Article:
Visiting Isla Santa Cruz in the Galápagos Archipelago

Galápagos Observations (continued)

 
A male frigatebird soars overhead. This is the only frigatebird I saw that had its red throat pouch inflated. When in the nest during mating season the male can inflate the throat pouch much more. Frigatebirds are also called man o' war birds; they sometimes steal food from other birds.

 
A brown pelican.  


 
A sea-lion playing near Nine of Cups. We saw them frequently in the anchorage, sometimes chasing schools of small fish.  


 
Small fish in the shallow water near shore, as seen from the tourist pier that extends out from the shoreline. I'm sure these fish would be tasty snacks for sea-lions.  

I found it interesting how complex the ecosystem was, especially for a relatively recent volcanic island that started out not only isolated but definitely sterile, too. From the highland peaks to the coastal mangrove swamps, there were many different habitat zones each inhabited by specially-adapted plants and animals. The characteristics of the habitat zones vary significantly due to changes in altitude. This variation is wider than for similar altitude changes on the mainland because the humid maritime winds in the Galápagos can produce rain clouds even at the relatively low heights of these old volcanoes (2,835 feet on Santa Cruz). We didn't see the highest zone which would have required a lengthy and strenuous hike, but the intermediate areas we saw during our land tour were surprisingly green and productive with fertile volcanic soil.

The lowest habitat zone was another story, though. The uneven terrain was strewn with pockmarked volcanic rocks on top of raw basalt with occasional gravel and scarce soil. The rock colors ranged from jet black through brown to rust red sometimes with yellowish streaks. In some areas it looked like a moonscape and I half expected to see people wearing spacesuits. Passing through dense thickets of dessicated spindly trees it was almost unbearably hot and airless. It was amazing that plants could have evolved an ability to thrive in such inhospitable terrain—there were impressive giant cacti with trunks like ponderosa pines and stark scaly white scalesia trees (which means "scaly" in Spanish). The resulting forests, though not very green or traditional-looking, were still a major, well-defined, and productive ecosystem.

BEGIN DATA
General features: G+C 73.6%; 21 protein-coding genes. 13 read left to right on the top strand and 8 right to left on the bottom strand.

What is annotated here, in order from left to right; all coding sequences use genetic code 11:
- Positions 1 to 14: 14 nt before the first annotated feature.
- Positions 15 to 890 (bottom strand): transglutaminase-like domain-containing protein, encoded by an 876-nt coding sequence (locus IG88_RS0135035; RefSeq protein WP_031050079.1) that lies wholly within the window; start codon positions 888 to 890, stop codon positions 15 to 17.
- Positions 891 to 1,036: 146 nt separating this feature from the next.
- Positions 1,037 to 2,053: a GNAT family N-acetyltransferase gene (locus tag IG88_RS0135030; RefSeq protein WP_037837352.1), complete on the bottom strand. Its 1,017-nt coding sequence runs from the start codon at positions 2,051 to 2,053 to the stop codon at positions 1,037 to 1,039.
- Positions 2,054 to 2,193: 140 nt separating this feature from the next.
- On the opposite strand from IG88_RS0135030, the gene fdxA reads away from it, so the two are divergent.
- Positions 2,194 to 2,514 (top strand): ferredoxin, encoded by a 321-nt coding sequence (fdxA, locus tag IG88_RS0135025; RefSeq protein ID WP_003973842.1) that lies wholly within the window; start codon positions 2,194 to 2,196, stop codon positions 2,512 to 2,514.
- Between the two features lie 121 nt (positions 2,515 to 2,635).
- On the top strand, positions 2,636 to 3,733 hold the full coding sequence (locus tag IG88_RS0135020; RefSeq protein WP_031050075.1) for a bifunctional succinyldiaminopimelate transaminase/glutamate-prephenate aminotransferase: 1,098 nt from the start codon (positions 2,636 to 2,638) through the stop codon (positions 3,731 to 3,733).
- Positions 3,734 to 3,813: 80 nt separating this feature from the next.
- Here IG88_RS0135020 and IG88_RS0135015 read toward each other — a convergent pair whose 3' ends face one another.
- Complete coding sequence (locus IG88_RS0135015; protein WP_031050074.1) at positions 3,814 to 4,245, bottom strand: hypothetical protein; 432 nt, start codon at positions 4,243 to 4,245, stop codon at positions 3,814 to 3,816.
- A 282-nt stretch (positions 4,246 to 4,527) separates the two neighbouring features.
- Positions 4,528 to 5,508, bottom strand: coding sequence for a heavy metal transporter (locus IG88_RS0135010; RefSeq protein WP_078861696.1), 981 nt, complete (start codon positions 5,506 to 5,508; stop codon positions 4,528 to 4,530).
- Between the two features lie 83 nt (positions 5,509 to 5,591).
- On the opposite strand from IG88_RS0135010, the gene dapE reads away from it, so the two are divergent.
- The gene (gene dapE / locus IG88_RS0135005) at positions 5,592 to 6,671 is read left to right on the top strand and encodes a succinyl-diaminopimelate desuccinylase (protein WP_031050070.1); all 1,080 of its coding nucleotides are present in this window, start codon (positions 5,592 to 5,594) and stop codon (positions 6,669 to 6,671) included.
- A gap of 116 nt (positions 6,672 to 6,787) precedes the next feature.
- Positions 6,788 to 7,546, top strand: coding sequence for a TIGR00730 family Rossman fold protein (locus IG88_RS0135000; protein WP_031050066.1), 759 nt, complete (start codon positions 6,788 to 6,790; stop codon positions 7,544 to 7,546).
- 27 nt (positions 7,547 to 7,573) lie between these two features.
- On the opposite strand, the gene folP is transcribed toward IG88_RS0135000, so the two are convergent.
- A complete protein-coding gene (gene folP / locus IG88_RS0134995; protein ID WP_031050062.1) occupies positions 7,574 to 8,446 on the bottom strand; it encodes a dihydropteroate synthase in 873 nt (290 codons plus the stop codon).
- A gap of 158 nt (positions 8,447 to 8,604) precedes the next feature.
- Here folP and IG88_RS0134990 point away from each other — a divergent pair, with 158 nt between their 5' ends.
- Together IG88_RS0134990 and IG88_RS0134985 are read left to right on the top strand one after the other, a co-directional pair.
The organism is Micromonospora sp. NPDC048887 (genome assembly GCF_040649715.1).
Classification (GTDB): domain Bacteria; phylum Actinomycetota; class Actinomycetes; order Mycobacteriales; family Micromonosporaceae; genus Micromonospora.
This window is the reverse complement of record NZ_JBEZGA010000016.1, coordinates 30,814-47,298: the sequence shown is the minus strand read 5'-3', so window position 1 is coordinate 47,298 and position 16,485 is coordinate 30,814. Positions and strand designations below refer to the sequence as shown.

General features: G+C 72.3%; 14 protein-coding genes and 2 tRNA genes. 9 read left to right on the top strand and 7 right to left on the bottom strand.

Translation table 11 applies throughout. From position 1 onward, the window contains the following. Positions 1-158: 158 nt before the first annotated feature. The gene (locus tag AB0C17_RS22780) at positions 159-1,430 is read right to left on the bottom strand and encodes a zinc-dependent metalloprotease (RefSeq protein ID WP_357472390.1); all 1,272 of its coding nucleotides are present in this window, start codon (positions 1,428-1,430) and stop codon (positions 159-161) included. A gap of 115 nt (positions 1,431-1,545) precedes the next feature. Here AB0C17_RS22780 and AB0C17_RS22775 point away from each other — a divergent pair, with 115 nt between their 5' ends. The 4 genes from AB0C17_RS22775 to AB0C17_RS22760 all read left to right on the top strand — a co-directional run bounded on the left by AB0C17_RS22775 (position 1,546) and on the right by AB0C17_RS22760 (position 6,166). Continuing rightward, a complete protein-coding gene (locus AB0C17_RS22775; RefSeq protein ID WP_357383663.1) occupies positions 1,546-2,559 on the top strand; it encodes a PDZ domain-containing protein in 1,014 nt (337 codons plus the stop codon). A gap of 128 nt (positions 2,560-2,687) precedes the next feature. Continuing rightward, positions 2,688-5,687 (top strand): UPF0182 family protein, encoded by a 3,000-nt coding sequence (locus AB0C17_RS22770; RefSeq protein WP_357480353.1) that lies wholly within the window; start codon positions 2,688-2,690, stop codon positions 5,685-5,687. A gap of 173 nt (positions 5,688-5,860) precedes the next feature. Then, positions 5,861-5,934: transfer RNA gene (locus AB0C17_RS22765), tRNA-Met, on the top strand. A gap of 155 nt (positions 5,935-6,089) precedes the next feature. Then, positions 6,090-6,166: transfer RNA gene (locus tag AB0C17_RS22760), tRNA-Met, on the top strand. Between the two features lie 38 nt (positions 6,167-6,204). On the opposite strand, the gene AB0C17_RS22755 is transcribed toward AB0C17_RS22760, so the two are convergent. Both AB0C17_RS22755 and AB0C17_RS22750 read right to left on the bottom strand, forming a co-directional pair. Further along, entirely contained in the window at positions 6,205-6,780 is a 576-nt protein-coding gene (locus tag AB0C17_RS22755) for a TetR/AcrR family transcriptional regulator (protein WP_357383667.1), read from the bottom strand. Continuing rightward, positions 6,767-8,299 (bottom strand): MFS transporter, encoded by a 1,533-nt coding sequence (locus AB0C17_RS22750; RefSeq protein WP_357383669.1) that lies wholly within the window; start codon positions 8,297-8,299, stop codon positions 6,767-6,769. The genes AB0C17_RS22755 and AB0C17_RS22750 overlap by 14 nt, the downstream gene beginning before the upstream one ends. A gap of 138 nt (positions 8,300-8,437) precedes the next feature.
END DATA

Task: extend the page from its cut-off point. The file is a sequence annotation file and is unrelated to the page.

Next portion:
Along the tidal shoreline, the mangrove zone was equally impressive, with dense stands of trees and shrubs producing an impenetrable tangle of roots. Under the oval-leafed canopy was a fetid miasma of mud, sand, and rotting vegetation—not someplace a tourist would visit but an important way of trapping soil and stabilizing and enlarging a beach.

I'll say this about the Galápagos and Ecuador in general: The people I have seen show great vitality and self-sufficiency. Despite midday slowdowns and siestas (required by the heat), people are nevertheless fully and actively involved in supporting themselves and their families. There doesn't seem to be the entitlement mentality as in the States, or even any significant form of welfare, so you work or you go hungry. Also, hard work seems to be a respectable lifestyle, unlike in the States where some people pride themselves on avoiding work or doing things the easiest way possible. Sometimes there aren't any easy ways to do things in Ecuador. Consider several examples like construction projects, road maintenance, or auto repair. Due to the lack of power equipment and specialty tools (which may be too expensive or simply unavailable), manual labor still accomplishes a great deal of the work at hand. People don't seem to look down on manual labor, instead manual labor is just what you do to get things done, and as such is very ordinary and commonplace.


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